“The potential for blockchain in all these industries is huge, and people shouldn’t feel disillusioned because of what’s happening with cryptocurrency because blockchain is much more than cryptocurrency,” Butchey said. “Miami needs to maintain and keep that edge. We need to build the knowledge of our students to be prepared for the next generation of jobs.”
South Florida native Eric Barberio (BBA ’90) moved to Silicon Valley eight years ago because that’s where his career in corporate finance took him. He has longed to return home and believes the time has come. As a venture capitalist as well, he advises a few companies that he hopes will relocate to South Florida.
“South Florida has been making wonderful improvements as far as expanding its focus from tourism to industry and bringing companies in, creating more diverse jobs,” said Barberio. “It has me very excited! It shouldn’t all be in Silicon Valley. Florida is very company-friendly, and you’re starting to see VC companies and angel investors take notice.”
That said, Barberio has some ideas he’d like to bring with him from Silicon Valley to strengthen Miami’s ecosystem. “Some of the biggest success stories are coming through networks of funders,” he said. “I want to see the South Florida community of funders really build and help produce entrepreneurs locally. I want to see a real ecosystem with tight networks.”
One way to do this, he said, is to leverage the local educational institutions and use the alumni base to fund companies. Six years ago, he joined forces with other Oxford alumni in Silicon Valley to invest in a fund supporting those affiliated with Oxford. The once-small alumni group has grown to 3,000 members, with many directly investing in the fund.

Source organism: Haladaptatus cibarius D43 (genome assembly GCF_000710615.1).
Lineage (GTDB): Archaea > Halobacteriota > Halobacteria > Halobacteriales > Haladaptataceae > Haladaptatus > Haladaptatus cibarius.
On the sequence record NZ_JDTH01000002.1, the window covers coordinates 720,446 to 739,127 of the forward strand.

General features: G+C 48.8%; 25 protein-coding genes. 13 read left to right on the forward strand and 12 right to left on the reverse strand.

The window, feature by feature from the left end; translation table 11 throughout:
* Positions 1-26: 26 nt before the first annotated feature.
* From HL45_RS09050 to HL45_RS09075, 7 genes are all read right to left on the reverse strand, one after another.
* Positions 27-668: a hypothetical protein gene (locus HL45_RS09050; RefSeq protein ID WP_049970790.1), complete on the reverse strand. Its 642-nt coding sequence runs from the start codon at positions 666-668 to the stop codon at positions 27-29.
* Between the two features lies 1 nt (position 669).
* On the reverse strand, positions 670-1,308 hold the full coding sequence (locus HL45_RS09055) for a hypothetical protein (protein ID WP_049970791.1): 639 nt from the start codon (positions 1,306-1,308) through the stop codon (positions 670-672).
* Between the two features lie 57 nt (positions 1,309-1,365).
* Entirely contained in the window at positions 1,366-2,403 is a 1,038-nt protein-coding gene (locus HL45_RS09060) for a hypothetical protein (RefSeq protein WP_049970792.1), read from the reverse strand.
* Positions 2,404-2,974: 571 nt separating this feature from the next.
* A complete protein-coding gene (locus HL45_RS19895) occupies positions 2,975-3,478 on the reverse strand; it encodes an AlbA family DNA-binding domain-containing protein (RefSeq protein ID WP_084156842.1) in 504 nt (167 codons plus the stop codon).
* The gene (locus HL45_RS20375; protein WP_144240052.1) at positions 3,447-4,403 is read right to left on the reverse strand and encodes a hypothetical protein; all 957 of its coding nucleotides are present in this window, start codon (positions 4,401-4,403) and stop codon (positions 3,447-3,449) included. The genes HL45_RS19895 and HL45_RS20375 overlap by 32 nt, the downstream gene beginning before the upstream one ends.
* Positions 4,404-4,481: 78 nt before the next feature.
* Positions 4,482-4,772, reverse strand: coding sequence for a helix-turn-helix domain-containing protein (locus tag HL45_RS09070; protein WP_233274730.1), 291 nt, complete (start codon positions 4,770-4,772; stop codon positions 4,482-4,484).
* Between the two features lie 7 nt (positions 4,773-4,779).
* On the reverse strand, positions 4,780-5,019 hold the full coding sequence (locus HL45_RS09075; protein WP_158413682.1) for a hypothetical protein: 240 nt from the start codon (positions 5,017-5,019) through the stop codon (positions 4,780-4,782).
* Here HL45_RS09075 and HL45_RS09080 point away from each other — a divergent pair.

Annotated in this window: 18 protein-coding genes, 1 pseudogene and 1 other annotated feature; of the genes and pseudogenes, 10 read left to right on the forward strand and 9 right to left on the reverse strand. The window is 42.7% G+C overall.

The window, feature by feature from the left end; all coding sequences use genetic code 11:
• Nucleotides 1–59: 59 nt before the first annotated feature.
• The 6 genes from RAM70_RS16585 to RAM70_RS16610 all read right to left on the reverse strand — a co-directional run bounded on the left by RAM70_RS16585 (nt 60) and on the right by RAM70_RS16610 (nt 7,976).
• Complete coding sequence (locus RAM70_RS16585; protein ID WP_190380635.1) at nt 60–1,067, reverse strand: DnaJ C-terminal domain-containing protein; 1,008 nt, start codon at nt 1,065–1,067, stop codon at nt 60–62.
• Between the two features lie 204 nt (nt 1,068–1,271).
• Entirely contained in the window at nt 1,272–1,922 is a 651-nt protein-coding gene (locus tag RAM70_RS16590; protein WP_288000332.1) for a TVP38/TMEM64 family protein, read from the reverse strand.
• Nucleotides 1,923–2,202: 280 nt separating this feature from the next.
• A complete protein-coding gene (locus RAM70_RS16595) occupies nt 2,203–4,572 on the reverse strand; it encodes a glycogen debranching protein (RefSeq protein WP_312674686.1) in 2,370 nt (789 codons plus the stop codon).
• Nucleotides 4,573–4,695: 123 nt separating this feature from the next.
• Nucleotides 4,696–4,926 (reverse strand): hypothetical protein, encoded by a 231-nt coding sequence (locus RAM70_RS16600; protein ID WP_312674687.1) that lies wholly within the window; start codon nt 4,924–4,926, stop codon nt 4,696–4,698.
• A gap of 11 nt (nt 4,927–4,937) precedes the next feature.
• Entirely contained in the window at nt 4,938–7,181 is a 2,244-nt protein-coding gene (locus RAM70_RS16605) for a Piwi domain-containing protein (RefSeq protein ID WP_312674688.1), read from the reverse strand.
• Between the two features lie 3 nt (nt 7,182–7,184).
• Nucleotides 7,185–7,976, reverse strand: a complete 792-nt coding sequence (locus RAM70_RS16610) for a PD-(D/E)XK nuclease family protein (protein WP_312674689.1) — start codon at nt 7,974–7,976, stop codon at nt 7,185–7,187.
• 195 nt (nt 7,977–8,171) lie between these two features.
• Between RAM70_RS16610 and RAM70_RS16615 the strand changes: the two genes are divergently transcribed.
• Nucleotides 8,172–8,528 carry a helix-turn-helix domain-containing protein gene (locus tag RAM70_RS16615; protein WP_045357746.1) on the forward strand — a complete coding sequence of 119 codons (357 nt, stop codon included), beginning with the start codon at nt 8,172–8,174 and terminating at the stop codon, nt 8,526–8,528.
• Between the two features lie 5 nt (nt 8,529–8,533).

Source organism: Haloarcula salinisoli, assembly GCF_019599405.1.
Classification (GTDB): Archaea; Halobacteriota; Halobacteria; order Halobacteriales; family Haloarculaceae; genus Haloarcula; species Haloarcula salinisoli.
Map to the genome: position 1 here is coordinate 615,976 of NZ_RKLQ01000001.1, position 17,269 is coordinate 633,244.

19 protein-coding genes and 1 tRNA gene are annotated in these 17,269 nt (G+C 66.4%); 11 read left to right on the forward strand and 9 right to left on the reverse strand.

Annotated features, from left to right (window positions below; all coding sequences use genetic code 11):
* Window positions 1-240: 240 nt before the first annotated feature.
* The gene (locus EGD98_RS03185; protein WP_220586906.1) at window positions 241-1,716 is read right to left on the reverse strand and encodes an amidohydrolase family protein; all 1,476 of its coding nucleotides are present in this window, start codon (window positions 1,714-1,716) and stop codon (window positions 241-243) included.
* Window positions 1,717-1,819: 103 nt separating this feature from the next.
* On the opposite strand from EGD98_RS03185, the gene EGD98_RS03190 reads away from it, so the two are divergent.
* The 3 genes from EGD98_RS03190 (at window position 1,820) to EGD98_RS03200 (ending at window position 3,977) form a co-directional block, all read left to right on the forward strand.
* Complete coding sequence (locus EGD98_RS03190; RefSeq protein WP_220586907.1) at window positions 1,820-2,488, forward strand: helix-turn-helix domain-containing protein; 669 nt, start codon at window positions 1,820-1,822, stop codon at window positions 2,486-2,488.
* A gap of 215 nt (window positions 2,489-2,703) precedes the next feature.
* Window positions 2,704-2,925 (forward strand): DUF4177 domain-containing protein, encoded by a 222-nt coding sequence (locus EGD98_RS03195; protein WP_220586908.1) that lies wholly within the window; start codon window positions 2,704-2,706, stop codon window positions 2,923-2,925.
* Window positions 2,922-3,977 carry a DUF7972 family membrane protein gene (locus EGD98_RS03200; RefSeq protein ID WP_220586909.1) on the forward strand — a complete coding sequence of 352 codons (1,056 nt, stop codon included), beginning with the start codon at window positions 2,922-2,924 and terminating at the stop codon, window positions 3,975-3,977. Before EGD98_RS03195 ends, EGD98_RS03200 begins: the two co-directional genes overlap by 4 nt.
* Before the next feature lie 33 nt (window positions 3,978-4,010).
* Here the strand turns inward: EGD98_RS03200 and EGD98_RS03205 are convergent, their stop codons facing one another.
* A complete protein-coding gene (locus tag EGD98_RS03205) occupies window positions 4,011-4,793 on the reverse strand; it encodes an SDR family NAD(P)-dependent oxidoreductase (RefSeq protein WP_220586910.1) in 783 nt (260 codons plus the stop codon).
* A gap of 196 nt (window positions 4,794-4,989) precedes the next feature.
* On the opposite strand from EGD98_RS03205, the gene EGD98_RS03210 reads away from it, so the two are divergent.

Now, he’s hoping to help build a similarly-styled fund for those affiliated with FIU that would invest in South Florida companies. “It needs to be South Florida-centric,” Barberio said. “For several decades, companies thought they wouldn’t have a chance if they didn’t go to Silicon Valley, and the main reason they thought that is because the funding is here. We want to see companies look at Florida, and if there’s funding available, they will.”
Miami must prepare for and respond to the blossoming ecosystem. “We have people willing to move here because it’s viewed as a really nice place to live,” Butchey said. “For people to stay, there is going to need to be investment in many areas.”
With Citadel’s founder and CEO, Kenneth Griffin, citing crime as the reason for his Chicago exodus, Butchey says now is also the time for Miami to invest in crime reduction. “We also need affordable housing and transportation infrastructure to get to and from the suburbs,” she said.
As importantly, the city must invest in education, both to keep the top talent and to create opportunities for upward mobility to mitigate the impacts of economic growth like displacement and a broadening of the wealth gap, Mujica said.
Meanwhile, creating upward mobility requires investment in other approaches to learning. Toward this end, Google earlier this year announced a $100 million fund to train underrepresented Americans for an increasingly digital economy. The company also continues to invest in Miami and the state of Florida through philanthropy, workforce development training and support for local small businesses. “All communities have individuals who have skillsets and the potential to participate in the digital economy,” said Mujica, who spends much of his time in his role at Google.org thinking about how to ensure that nontraditional learners have equitable access to digital economy jobs. “We need to be able to unlock that talent and potential. That will require creative ways to approach learning and pathways into digital economy jobs, things like apprenticeships, bootcamps and employerbacked credentials.”
If the city doesn’t invest in infrastructure and education, Mujica warned, Miami risks facing inequalities similar to those that emerged in other parts of the country. “We’ve seen the canary in the coal mine, and we’ve seen other markets that were intentional about building the right infrastructure to support the groundswell,” he said.
The stakes, Mujica said, couldn’t be higher.
The diversity of South Florida is a harbinger for what the rest of the country will look like in the next few decades, he said. “There’s something really meaningful and important about this moment in time where Miami finds itself, and that is the tremendous potential that South Florida has to get tech inclusion right,” Mujica said. “If we get it right here, we get it right in America.”